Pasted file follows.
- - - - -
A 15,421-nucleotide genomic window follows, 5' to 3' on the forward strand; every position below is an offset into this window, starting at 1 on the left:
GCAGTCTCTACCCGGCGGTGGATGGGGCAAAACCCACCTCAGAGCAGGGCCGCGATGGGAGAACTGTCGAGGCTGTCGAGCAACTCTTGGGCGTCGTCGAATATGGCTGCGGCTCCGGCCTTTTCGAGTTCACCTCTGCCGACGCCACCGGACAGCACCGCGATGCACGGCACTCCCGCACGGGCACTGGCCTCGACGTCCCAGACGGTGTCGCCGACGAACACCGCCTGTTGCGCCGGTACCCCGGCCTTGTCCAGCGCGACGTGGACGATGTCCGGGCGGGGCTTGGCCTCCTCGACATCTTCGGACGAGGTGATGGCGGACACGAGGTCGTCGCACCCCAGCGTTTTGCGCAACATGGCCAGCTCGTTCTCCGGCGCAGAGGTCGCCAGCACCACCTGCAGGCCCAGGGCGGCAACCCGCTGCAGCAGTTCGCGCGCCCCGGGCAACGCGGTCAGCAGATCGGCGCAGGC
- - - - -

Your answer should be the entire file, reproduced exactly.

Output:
A 15,421-nucleotide genomic window follows, 5' to 3' on the forward strand; every position below is an offset into this window, starting at 1 on the left:
GCAGTCTCTACCCGGCGGTGGATGGGGCAAAACCCACCTCAGAGCAGGGCCGCGATGGGAGAACTGTCGAGGCTGTCGAGCAACTCTTGGGCGTCGTCGAATATGGCTGCGGCTCCGGCCTTTTCGAGTTCACCTCTGCCGACGCCACCGGACAGCACCGCGATGCACGGCACTCCCGCACGGGCACTGGCCTCGACGTCCCAGACGGTGTCGCCGACGAACACCGCCTGTTGCGCCGGTACCCCGGCCTTGTCCAGCGCGACGTGGACGATGTCCGGGCGGGGCTTGGCCTCCTCGACATCTTCGGACGAGGTGATGGCGGACACGAGGTCGTCGCACCCCAGCGTTTTGCGCAACATGGCCAGCTCGTTCTCCGGCGCAGAGGTCGCCAGCACCACCTGCAGGCCCAGGGCGGCAACCCGCTGCAGCAGTTCGCGCGCCCCGGGCAACGCGGTCAGCAGATCGGCGCAGGC